Thomas de Mahy, Marquis de Favras, was sentenced to death in 1790 after being accused of plotting to save the royal family from the deepening horror of the French Revolution. A leaflet circulated Paris claiming that the Marquis de Favras planned to rescue the royal family from the Tuileries Palace.
The leaflet spread the gossip of a plan consisting of murdering the finance minister of France, Jacques Necker; the city’s mayor, Jean Sylvain Bailly; and the National Guard’s commander, the Marquis de Lafayette. Upon reading his death warrant, Favras’ only remark was “I see that you have made three spelling mistakes.”
Born in Favras near Blois in 1745 to a very old and noble family, Marquis de Favras was a passionate royalist who served in the army with distinction. His professional career included being a captain of dragoons in the Seven Years’ War closing campaign and serving the Comte de Provence, Louis XVI’s brother, as a first lieutenant in the Swiss Guards.
At first, Favras believed that the change from an absolute monarchy to a constitutional one with a parliament would be positive and productive for French society. However, he grew disappointed with the violence generated by the French Revolution and the blaming of the royal family that culminated in collective hatred.
Favras saw the necessity of organizing a counter-revolution. Therefore, he joined the Comte de Provence in his plans to save the royal family. He worked on a plan that was supposed to take Louis XVI, Marie Antoinette, and their children out of the country. Consequently, the Comte de Provence was to be declared the new ruler while simultaneously a force of 30,000 soldiers put an end to the revolution by killing the Finance Minister, the mayor of Paris, and the commander of the National Guard.
Further, the idea was to starve the citizens until they threw away their heated revolutionary ideas and submitted to royalty once more as a provider of food supplies. To carry out the plot, Favras engaged a group of people who would help in its organization, but he was later betrayed by them. Leaflets revealing the secret plan for counter-revolution and Favras’ involvement in it led to his arrest, along with his wife’s. They were both imprisoned in Abbaye Prison.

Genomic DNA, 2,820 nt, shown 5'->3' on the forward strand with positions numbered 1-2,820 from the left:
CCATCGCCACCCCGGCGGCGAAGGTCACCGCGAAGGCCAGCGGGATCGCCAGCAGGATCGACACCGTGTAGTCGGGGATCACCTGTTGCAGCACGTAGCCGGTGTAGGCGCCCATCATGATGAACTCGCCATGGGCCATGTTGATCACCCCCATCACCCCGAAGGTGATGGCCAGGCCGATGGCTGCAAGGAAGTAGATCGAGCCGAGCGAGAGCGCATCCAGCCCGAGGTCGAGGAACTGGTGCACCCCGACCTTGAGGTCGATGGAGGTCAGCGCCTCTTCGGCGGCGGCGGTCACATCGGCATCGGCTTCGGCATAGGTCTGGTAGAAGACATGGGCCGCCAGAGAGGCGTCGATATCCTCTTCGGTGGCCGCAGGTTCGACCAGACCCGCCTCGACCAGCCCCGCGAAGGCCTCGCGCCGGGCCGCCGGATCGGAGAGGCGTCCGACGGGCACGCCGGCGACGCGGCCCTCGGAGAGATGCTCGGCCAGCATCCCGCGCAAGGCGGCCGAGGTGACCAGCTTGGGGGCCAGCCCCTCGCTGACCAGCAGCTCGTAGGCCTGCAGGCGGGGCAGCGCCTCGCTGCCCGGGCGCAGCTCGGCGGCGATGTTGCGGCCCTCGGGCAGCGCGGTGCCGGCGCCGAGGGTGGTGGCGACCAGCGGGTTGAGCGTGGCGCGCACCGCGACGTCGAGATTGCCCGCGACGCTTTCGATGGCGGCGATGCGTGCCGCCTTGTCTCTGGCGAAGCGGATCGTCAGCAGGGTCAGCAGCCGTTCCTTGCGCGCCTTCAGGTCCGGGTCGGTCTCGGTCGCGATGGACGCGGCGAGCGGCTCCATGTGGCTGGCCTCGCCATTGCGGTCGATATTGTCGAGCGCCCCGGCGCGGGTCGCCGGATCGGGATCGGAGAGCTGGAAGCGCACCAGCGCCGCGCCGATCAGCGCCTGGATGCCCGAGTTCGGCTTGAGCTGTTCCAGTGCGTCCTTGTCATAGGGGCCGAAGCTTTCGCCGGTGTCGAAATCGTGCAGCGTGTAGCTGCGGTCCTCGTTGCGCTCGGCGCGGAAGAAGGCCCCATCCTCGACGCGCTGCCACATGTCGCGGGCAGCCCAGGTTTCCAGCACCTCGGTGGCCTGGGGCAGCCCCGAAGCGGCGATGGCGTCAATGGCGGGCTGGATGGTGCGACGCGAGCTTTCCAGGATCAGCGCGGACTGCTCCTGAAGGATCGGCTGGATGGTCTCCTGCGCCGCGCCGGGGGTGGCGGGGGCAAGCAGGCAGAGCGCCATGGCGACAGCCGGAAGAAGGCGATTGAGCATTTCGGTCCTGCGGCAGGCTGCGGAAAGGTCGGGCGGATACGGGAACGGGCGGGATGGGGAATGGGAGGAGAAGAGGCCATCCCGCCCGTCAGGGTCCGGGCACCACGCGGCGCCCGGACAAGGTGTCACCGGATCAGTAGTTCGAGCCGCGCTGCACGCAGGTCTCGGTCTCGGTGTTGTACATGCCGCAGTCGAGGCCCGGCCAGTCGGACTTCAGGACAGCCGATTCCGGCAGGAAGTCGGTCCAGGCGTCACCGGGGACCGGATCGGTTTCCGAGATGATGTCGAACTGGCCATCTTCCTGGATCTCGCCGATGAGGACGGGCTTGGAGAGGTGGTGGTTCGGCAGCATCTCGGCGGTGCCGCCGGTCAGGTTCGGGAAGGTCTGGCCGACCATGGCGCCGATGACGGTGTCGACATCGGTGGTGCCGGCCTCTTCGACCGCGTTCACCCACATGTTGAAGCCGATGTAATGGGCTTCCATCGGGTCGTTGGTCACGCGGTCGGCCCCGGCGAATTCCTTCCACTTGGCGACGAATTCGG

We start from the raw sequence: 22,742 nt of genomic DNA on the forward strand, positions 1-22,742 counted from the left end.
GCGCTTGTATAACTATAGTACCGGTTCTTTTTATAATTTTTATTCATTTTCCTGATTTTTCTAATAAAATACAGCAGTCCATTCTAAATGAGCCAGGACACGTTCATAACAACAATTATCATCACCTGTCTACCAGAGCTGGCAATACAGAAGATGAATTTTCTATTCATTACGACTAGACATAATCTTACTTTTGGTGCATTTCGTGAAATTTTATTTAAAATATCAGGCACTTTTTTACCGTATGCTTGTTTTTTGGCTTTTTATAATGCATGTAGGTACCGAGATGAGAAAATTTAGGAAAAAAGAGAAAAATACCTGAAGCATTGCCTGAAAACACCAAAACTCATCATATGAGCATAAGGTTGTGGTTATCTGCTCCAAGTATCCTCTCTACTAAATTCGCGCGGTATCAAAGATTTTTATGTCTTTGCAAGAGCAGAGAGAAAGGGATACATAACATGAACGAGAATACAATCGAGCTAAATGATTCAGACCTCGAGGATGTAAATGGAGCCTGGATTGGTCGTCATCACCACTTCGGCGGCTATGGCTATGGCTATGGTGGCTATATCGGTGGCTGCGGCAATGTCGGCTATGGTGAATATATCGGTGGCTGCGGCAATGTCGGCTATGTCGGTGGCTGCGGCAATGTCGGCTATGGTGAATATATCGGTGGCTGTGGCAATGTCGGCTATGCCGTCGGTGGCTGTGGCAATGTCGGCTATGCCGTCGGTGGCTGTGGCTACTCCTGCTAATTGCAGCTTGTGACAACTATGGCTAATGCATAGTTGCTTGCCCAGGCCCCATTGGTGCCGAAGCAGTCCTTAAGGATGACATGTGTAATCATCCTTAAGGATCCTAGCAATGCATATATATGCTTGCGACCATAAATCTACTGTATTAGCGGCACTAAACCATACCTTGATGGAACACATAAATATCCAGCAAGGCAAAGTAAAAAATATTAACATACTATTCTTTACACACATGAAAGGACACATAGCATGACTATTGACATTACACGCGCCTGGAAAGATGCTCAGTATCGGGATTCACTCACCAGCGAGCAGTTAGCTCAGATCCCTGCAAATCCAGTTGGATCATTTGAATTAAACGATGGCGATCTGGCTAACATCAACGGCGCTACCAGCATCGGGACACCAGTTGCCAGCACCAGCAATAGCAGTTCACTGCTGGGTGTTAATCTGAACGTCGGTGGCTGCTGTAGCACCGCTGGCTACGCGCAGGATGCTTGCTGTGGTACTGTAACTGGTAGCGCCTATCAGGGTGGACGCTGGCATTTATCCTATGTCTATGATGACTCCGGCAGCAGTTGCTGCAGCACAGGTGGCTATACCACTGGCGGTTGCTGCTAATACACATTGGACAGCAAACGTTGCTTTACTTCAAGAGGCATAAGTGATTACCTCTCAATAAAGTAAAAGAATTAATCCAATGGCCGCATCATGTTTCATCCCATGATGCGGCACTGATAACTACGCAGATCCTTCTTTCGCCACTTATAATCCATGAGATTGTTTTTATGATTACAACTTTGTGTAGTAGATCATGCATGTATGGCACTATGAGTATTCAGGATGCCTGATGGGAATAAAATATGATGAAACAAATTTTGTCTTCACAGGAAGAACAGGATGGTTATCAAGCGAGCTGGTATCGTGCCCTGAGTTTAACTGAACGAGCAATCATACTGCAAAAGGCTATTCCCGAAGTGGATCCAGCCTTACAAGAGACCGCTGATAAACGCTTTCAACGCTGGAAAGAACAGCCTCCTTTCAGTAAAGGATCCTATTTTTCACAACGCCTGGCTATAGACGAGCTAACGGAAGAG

Fearing the consequences of the arrest, the Comte of Provence immediately disavowed Favras, praising both the revolution and the King but mainly the people and their intent, for which he was applauded while the Marquis was hated. When Favras was taken to the Grand Châtelet for a trial, he had to be guarded so that he wouldn’t end up being killed by the people.
Due to insufficient evidence, the trial took two months, during which all the public hatred focused on Favras. While the people were shouting, “To the lamp-post with him!” the commander Lafayette announced that “If Marquis de Favras is not condemned, I will not answer for the National Guard.”
In the end, he was charged with organizing troops that were going to attack Paris even though no evidence of such troops was ever found. Only a letter sent to the condemned from Marquis de Foucault who allegedly was interested in serving those troops was taken as proof.
When he was sentenced to death, Favras said to the judges, “I pity you exceedingly if the simple testimony of two men is enough to make you condemn an innocent person. While the people celebrated his death and the National Guard put his head on a pike, because of denying any involvement by the Comte de Provence in the supposed plot, Favras was seen a martyr to the Royalist cause. His wife, Madame de Favras, left Paris and was pensioned by a later French monarch.